Michael Lombardi Discusses Bruce Allen

Posted by Matt Terl on December 17, 2009 – 4:23 pm

New executive vice president and general manager Bruce Allen had his first press conference today, and it was a well-attended affair. Pretty much all the Redskins Park staffers were in attendance, of course, along with a substantial contingent of media folks — a large Washington Post crew, a large Washington Times crew, radio people, talking heads from the local TV affiliates, and, representing the NFL Network, Mike Lombardi.

This was an interesting little quirk of fate, because Lombardi’s claim to fame as a broadcaster is that he’s a former personnel man. One of the teams he worked with was the Oakland Raiders, and one of the guys he worked under was one Bruce Allen. So he actually could offer some insight on today’s moves that went beyond his role as a TV guy, and he was generous enough to give me a little bit of his time.

Brian Murphy of Homer McFanboy and ExtremeSkins had had the same idea — and first, I should add — so we elected to do the interview together following the Allen press conference.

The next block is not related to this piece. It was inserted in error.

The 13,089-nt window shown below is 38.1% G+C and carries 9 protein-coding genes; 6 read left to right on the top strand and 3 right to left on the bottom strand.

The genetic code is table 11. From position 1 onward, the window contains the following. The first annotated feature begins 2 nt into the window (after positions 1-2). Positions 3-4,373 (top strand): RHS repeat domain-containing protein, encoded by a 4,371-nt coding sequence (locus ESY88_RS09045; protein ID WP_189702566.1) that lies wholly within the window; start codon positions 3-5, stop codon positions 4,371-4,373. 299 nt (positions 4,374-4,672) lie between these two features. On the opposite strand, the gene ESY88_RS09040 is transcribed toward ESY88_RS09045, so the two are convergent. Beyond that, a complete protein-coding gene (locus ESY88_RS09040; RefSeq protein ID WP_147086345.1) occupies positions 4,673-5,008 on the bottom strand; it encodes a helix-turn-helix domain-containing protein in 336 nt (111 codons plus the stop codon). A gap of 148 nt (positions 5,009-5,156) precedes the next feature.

Redskins Blog: “I want to start by asking you: you’ve worked with Bruce Allen.”

Mike Lombardi: “Yeah.”

RB: “What are some of his strengths? What does he bring to the Redskins?”

ML: “He brings an element of the ability to communicate to the fanbase. The ability to give confidence to the people in the building. And his leadership is such that he’s able to take a lot of the information in and disseminate it around. And certainly working with the coaches and the head coach, I think he can reach a good decision.”

RB: “What do you think are the most important traits for a good general manager?”

ML: “Well, I think there’s all different style of general managers. I think certainly there are some that are just focused specifically on football and make football decisions, and then there are some strictly that focus on other aspects. But I think that Bruce, bein’ the son of a coach, he understands the game, he sees the big picture of the game, and I think he understand that the head coach has to be involved in a lot of the decisions. So I think it’ll be more of a democratic base than a dictatorship.”